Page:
The Israeli army has threatened to demolish nearly two dozen Palestinian homes in the northeastern part of the West Bank as the Tel Aviv regime continues with its land expropriation policies in the occupied territories and violation of international law.
Sami Sadeq, mayor of al-Aqabah village, said notices have been handed to local citizens, informing that 20 homes, currently uninhabited, would be demolished within the next 60 days for lacking Israeli construction permits.
Sadeq added that the homes designated for demolition, nevertheless, have valid construction permits issued by the Construction and Organization Committee of the village.
Aqabah is located in the so-called Area C, which constitutes about 61 percent of the entire West Bank and it is directly controlled by the Coordinator of Government Activities in the Territories (COGAT).
The so-called COGAT is a unit in the Israeli military that engages in coordinating civilian issues between the Israeli regime, the Israeli military, international organizations, diplomats and the Palestinian Authority.
The COGAT demands permits for new building projects, however, according to the Norwegian Refugee Council (NRC) – an international organization that promotes and protects the rights of people affected by displacement – the majority of planning requests are firmly rejected, leaving international donors and Palestinians alike with no choice but to construct new buildings anyway.
Since 1967, the Israeli regime has been enforcing the draconian policy of demolishing the homes of those Palestinians who are deemed by Tel Aviv to be behind fatal attacks against Israeli settlers. The practice, however, was temporarily halted from 2005 to 2014, with the exception of 2009, when scores of homes were sealed and razed in East Jerusalem al-Quds.
Nevertheless, in 2014 Israeli Prime Minister Benjamin Netanyahu announced as a policy the resumption of demolitions in the occupied West Bank.
Tel Aviv has been occupying the West Bank, including East al-Quds, since taking the Palestinian territory by force in 1967. Ever since the occupation, it has been propping up settlements throughout the land, in a move condemned by the United Nations, and considered illegal under international law, which bans construction on occupied territory.
The occupied Palestinian territories have witnessed new tensions ever since US President Donald Trump announced his decision on December 6 last year to recognize Jerusalem al-Quds as Israel’s capital and relocate the US embassy in Israel from Tel Aviv to the occupied city.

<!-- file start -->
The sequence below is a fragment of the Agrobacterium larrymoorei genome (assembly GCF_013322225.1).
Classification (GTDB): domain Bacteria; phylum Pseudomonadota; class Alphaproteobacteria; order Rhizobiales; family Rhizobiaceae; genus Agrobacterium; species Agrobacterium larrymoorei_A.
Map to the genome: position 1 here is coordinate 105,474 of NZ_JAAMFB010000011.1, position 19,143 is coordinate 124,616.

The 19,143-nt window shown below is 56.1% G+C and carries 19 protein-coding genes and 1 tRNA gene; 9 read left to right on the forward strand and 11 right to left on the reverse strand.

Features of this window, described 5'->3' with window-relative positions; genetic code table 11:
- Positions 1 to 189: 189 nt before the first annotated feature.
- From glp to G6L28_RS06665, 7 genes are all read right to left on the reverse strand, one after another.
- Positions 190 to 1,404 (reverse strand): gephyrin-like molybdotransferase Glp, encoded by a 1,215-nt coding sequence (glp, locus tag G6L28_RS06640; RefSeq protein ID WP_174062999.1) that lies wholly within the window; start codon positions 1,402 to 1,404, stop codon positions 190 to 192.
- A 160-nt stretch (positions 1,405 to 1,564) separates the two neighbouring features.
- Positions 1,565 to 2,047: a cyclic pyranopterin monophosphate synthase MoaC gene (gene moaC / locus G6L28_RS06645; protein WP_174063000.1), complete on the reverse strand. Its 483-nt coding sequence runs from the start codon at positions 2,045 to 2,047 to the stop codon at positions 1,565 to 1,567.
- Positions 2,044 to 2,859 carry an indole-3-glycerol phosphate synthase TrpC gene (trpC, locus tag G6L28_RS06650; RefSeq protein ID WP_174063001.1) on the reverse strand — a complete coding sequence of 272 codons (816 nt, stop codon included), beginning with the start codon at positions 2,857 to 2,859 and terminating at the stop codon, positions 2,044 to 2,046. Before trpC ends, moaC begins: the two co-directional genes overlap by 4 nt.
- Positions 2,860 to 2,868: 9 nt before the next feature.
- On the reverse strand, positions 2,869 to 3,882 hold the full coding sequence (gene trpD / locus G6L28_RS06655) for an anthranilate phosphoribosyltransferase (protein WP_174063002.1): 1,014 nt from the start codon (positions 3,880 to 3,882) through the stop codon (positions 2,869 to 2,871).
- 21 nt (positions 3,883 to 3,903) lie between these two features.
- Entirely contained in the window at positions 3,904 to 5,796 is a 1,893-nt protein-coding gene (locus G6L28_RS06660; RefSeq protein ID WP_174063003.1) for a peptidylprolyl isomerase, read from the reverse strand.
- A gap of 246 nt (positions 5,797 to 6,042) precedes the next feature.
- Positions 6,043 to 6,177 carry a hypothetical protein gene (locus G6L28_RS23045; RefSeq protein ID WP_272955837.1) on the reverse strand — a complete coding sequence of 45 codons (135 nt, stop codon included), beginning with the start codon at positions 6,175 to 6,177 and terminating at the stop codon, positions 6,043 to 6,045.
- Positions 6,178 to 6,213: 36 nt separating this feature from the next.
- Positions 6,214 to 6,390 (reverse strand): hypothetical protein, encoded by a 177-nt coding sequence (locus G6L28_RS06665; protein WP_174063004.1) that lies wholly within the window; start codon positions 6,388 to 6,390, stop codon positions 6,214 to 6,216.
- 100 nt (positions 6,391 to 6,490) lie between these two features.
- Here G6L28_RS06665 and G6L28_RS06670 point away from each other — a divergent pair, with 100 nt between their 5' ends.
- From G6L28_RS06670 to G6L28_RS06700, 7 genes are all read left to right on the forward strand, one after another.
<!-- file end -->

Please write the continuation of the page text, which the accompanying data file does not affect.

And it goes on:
The dramatic shift in Washington’s policy vis-à-vis the city triggered demonstrations in the occupied Palestinian territories, Iran, Turkey, Egypt, Jordan, Tunisia, Algeria, Iraq, Morocco and other Muslim countries.
On December 21, the United Nations General Assembly overwhelmingly voted in favor of a resolution that calls on the US to withdraw its controversial recognition of Jerusalem al-Quds as Israeli “capital.”
In an attempt to avert the resolution, Trump had warned that “we’re watching,” threatening reprisals against countries that backed the measure, which had earlier faced a US veto at the UN Security Council.
Israel, however, rejected the world body’s resolution while thanking Trump for his decision to move the US embassy from Tel Aviv to Jerusalem al-Quds.
On January 18, the United States reneged on a pledge to contribute $45 million to the United Nations Relief and Works Agency for Palestine Refugees in the Near East (UNRWA), which supports more than 5 million registered Palestinian refugees and their descendants.
The announcement to cut aid to Palestinian refugees came after the US president made a threat to cut off aid to the UN’s Palestinian refugee agency.
In a series of tweets on January 2, Trump said that the US paid “the Palestinians hundreds of millions of dollars a year” and yet gets “no appreciation or respect.”
“But with the Palestinians no longer willing to talk peace, why should we make any of these massive future payments to them?” he asked.